How can governments escape the ?scal black hole some already have entered and others are on the verge of falling into? Unfortunately, there is no silver bullet for fixing the pension problem--no single strategy that ?ts all situations. Several options exist, and states and localities must choose approaches that best ?t their ?scal situation and policy goals.
In general, fixes fall into four categories:
· Restructure employee benefits
· Enhance investment returns
· Reduce administrative costs
· Find alternative funding sources
These techniques also fall into two general categories - those that can produce immediate, short-term saving, and reforms with benefits in the medium- and long-term. Because of the immediacy of the current crisis, this article will focus on the short-term fixes and then briefly discuss more fundamental changes that are needed to create a sustainable system.
Six Short Term Fixes
For states and localities facing large unfunded pension obligations, it is vital to stop--or at least slow--the ?nancial bleeding. This means ?rst making sure that current contributions at least cover current liabilities.
Pension bene?ts are dif?cult to modify for existing public employees and nearly impossible for retirees. Therefore, more fundamental reforms often can be applied only to new employees entering the public workforce, so the impact of these changes may not be felt for many years.
The six cost-cutting and revenue-boosting options listed here generally can be applied to current public workers, however, depending upon speci?c contract and legal provisions of the pension plan. These strategies are designed to deliver relatively quick improvements for underfunded public pension systems.
Quick Fix #1 - Close Loopholes
There are generally three big areas of loopholes that can be tightened: large pay increases in the years immediately preceding retirement; overly generous sick leave policies; and tightening eligibility for the enriched retirement of public safety personnel.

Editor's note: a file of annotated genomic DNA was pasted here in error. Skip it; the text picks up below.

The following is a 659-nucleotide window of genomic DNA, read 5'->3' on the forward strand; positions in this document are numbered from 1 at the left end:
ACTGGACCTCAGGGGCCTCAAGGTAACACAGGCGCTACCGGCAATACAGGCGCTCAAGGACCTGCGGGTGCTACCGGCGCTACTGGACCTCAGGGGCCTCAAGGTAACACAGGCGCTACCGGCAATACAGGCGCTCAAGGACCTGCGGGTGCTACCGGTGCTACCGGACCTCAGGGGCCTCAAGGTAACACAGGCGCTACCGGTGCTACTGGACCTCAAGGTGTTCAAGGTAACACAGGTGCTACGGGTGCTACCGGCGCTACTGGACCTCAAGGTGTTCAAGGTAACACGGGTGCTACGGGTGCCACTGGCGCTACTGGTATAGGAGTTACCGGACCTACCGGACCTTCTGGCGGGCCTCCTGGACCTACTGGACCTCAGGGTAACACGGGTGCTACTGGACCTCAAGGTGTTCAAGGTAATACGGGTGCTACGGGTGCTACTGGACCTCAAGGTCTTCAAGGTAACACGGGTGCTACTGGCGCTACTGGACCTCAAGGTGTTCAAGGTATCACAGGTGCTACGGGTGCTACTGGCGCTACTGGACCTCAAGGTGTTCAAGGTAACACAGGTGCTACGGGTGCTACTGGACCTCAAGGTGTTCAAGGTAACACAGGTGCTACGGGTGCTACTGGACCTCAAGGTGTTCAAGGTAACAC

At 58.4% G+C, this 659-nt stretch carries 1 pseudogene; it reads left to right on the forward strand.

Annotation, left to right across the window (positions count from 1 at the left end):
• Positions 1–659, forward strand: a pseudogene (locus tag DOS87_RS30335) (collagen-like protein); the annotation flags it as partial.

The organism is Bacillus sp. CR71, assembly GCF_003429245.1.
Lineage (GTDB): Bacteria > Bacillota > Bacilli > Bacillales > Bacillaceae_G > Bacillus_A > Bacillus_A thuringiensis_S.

The state of Illinois sought to close these loopholes through legislation designed to limit the impact of end-of-career raises on state pension plans. The act targets the common practice by local school districts of granting large pay raises to school employees a year or two before they retire. The school district pays the higher salary brie?y until the employee retires, but the state absorbs the long-term expense of fatter pension bene?ts triggered by the salary increase. Massachusetts has likewise tried to clamp down on this practice.
Numerous states also have begun to target growth of special public-safety pension bene?ts by limiting the categories of eligible workers.
Quick Fix #2 - Adjust Benefit Formulas
Some pension plans offer special bene?t formulas that increase plan costs. For example, the State University Retirement System in Illinois had a basic bene?t formula and a special money purchase formula. University employees automatically got the most lucrative of the two bene?t calculations. The Illinois pension reform law eliminated the money purchase formula for Illinois state university employees hired after June 30, 2005, and changed the way interest rates are set for current employees who remain eligible for the money purchase formula calculation. Previously, those rates were set by the retirement system. Now the state controller sets them. Although the changes don't reduce bene?t accruals already earned by university employees, they do limit interest rates (and costs) going forward.
Quick Fix #3 - Raise Employee Contribution
States and localities can consider raising the amount that employees contribute to public retirement plans. As noted earlier, employee pension contributions generally have held steady as plan costs have increased. Instead, contribution amounts could be tied to actual plan costs. So, for example, if total pension plan costs increase by 10 percent, employee contributions would increase by the same percentage or at least by some amount.